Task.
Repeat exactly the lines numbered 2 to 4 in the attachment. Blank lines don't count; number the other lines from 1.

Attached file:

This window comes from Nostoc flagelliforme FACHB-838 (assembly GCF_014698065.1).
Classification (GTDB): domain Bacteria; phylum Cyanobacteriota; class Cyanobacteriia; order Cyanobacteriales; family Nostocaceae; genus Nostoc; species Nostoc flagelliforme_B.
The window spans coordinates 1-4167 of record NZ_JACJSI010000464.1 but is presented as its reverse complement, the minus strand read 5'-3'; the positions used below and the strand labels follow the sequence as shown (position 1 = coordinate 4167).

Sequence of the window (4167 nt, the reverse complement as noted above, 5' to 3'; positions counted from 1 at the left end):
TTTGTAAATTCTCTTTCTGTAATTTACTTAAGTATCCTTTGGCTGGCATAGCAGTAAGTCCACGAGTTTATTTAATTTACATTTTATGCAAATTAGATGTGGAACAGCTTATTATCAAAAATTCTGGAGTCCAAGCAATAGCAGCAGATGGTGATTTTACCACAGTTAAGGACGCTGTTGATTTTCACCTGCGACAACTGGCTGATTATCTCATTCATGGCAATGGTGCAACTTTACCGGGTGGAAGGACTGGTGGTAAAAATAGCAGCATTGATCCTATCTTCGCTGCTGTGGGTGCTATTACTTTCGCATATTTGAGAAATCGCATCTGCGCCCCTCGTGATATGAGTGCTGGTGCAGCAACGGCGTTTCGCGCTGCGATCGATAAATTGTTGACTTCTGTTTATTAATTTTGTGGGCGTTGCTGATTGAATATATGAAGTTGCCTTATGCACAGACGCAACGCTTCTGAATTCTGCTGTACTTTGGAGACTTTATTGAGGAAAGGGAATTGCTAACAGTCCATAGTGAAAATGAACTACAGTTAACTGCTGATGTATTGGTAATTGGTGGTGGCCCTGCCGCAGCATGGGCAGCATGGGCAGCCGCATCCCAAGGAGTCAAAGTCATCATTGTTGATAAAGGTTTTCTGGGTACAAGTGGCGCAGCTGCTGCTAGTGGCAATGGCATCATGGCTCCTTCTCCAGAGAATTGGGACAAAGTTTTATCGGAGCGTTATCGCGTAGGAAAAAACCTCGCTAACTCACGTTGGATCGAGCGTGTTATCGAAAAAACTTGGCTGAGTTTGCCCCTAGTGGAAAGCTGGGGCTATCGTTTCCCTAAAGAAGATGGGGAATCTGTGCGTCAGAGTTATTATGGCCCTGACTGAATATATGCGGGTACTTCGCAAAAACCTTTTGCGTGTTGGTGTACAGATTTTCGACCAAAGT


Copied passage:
Classification (GTDB): domain Bacteria; phylum Cyanobacteriota; class Cyanobacteriia; order Cyanobacteriales; family Nostocaceae; genus Nostoc; species Nostoc flagelliforme_B.
The window spans coordinates 1-4167 of record NZ_JACJSI010000464.1 but is presented as its reverse complement, the minus strand read 5'-3'; the positions used below and the strand labels follow the sequence as shown (position 1 = coordinate 4167).

Sequence of the window (4167 nt, the reverse complement as noted above, 5' to 3'; positions counted from 1 at the left end):